Tried the Ginger Beer last night, and it was terrific. Fizzy, bursting with Ginger after-burn, and tart but not too lemony. Perfect! It reminded me of Vernor’s before they were bought out by Pepsi. It used to come in a brown bottle with sediment on the bottom, and it left a good burn behind when you drank it. Then they got bought out, and they turned it into really lame Ginger Ale. Sad, but now I can make my own! Next, I need to try the tonic water. Thanks!

  • James – Glad it worked out for you!


  • danny says:

    I find myself wishing Napoleon had conquered the US and introduced the metric system .

    with all your “ounces”, “teaspoons”
    and whatnot it gets tough for a European to comprehend …;)

  • Nathan says:

    Did it according to recipe. Works, tasty, cheers!

    Thanks Jeffery.

  • Tom says:

    I used to make beer in college. I was hitch-hiking back to school one cold winter day with a couple of quarts in my suitcase. Got a ride with a nice older couple who had the heat turned on extra high. You can guess what happened. The whole side of my suitcase blew open and made a hell of a mess. The gentleman driving almost had a heart attack. He swerved, ran off the road and got stuck. No body hurt buy the police stopped and …….what a day. I was arrested for being underage. I have never made any since but that was 40 years ago and I am ready to try some ginger beer.

  • Lee says:

    I have been looking at your recipes and although I think they are all great, I have one which is really simple and uses no fancy equipment nor fresh ginger.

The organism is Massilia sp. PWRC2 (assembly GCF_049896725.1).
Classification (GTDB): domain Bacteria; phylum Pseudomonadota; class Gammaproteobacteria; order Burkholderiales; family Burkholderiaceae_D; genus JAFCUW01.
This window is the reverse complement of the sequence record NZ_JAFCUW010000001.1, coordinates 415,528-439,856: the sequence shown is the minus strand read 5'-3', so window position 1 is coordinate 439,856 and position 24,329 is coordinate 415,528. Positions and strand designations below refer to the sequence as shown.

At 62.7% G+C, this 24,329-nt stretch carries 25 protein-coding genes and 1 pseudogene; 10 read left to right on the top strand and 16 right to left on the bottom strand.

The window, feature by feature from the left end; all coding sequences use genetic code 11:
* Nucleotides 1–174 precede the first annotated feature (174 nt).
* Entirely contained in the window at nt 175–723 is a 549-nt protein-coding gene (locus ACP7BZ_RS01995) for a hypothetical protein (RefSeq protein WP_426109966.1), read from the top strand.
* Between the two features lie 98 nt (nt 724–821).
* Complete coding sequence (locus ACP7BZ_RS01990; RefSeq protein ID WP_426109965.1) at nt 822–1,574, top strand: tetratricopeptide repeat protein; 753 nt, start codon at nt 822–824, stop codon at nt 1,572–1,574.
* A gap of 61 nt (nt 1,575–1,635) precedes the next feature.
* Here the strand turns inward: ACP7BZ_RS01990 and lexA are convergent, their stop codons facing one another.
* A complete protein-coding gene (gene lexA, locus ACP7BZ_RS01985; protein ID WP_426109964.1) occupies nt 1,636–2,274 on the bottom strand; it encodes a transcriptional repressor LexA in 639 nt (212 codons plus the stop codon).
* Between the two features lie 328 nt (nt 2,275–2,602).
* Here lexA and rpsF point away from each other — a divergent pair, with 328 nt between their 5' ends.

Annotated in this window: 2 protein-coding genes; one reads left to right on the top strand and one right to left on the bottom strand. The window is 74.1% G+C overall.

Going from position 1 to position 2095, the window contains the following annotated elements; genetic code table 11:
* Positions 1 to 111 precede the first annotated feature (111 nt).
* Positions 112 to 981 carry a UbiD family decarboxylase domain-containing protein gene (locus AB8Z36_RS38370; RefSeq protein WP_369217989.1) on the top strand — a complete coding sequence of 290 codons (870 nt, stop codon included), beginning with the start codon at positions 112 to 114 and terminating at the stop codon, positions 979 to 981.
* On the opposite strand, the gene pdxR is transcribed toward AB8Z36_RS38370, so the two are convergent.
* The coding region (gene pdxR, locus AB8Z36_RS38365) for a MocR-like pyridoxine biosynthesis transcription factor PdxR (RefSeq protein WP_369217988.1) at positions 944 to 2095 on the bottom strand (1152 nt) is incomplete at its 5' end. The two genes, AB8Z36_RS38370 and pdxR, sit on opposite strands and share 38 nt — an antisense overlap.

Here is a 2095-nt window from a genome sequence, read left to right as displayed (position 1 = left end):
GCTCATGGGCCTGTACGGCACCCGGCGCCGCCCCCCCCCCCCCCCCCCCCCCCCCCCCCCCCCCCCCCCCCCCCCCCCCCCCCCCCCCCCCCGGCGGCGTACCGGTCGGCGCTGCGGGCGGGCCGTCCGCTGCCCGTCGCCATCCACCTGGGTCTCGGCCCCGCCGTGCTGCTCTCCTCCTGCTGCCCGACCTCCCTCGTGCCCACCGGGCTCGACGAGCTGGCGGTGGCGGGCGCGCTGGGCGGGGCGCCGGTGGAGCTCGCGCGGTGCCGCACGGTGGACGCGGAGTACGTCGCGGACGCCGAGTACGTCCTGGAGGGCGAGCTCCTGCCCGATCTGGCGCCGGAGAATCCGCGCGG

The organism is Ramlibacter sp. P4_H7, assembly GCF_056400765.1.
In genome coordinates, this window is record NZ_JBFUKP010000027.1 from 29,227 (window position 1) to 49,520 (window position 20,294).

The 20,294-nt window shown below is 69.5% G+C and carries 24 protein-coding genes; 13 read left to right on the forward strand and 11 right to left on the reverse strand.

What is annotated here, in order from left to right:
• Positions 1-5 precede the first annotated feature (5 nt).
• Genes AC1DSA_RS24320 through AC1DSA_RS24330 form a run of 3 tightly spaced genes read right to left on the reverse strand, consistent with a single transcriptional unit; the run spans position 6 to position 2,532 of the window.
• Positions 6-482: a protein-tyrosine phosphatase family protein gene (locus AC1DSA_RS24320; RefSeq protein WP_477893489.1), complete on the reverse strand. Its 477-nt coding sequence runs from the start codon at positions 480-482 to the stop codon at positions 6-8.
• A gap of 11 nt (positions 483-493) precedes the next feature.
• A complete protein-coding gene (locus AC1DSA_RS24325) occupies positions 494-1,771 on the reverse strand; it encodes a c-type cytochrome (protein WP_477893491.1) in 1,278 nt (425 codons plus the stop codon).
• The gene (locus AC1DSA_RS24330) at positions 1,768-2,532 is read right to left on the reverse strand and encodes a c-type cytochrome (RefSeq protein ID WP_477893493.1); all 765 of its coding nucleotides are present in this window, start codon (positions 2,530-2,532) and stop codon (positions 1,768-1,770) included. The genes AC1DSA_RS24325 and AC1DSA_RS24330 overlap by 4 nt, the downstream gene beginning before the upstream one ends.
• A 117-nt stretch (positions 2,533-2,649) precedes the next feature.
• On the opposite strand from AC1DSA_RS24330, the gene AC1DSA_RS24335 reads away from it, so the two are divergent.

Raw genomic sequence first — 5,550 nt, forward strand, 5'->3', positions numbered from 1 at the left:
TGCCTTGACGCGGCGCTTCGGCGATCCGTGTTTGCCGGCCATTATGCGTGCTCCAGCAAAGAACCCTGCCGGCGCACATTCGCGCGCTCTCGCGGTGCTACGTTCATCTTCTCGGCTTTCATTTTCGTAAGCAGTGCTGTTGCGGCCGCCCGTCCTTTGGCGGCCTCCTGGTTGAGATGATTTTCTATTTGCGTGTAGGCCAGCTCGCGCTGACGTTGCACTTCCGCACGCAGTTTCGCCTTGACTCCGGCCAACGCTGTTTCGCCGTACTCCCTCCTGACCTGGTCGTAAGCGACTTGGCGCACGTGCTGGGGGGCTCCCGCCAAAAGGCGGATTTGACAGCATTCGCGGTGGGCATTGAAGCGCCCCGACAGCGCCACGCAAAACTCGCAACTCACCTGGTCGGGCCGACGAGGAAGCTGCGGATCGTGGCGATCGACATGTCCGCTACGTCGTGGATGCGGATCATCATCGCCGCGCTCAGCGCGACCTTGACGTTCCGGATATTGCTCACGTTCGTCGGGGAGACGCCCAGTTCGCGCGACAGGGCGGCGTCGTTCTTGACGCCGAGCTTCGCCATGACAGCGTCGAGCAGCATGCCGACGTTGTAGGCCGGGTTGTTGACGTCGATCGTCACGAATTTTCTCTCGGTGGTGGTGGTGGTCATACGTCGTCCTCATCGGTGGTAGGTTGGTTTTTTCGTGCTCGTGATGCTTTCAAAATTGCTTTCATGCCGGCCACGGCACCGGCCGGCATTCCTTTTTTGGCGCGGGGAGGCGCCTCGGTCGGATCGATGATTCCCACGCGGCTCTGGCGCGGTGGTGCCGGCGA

Recipe is for 1.5 L plastic bottle
    2 T warm water
    1/2 t sugar
    1/4 t dried yeast granules

    1 cup sugar
    juice of 2 lemons
    rind of 2 lemons
    1 t to 1 T dried ginger

    Put first measure of sugar in warm water to dissolve, add yeast and stir. Place in warm place to start working.

    Finely grate or slice rind from 2 lemons and place in a heatproof container with the 1 cup of sugar and the dried ginger. Pour over 1 cup of boiling water and leave to steep for 10 minutes. Strain into 1.5 L plastic bottle in which the ginger beer will be made (I used a flannel or wash cloth as you Americans call it – in a funnel to strain). Top up bottle with cool water to near top so that final temp is approx. body temp. Add yeast to bottle as soon as it shows signs of working, ie. it foams. Cap bottle tightly.

    It is usually ready to drink 24 -48 hours after bottling.

    I have also been experimenting with less sugar and using mixed spice or cinammon to boost the sweetness instead and using oranges instead of lemons. The uncarbonated mixture smells fantastic so it will be interesting to see what it tastes like.

  • Michelle says:


    If you’re still on the hunt for the best Ginger beer, you have to try “Bundaberg Ginger Beer”. It’s available at Cost Plus World Market. It’s Australian and, since I am Australian, I may be a little biased but it’s THE best Ginger Beer in the world, especially for Dark & Stormy’s.

    Thanks so much for posting this recipe. I’m really hopeful that the taste will come close to my beloved Bundaberg variety, for a lot less money.


  • nathan says:

    Bundaberg is good for a shelf variety, but this homemade recipe puts the wood to it. We did a taste off the other night over cards, Bundaberg had not a chance. Make your own folks, it is worth it.

  • Sue says:

    I’m getting ready to try this recipe tomorrow (Tues) so it will be ready for a Dark and Stormy party on Friday. I’m a bit concerned about this exploding bottle issue. If I follow the recipe to the letter, do you think there’ll be any chance of explosion? The thought of glass flying everywhere kind of scares me.

  • Ted says:

    I just came across the old English ginger beer recipe we used in Woodside, CA in 1974.

    1 oz Ginger
    1 oz Cream of Tarter
    1 or 2 lemons sliced
    3/4 lb sugar
    1 gal water
    1/2 package yeast

    Stir together and let stand overnight. Strain through cheesecloth and bottle in champagne bottles. Drinkable
    in two days.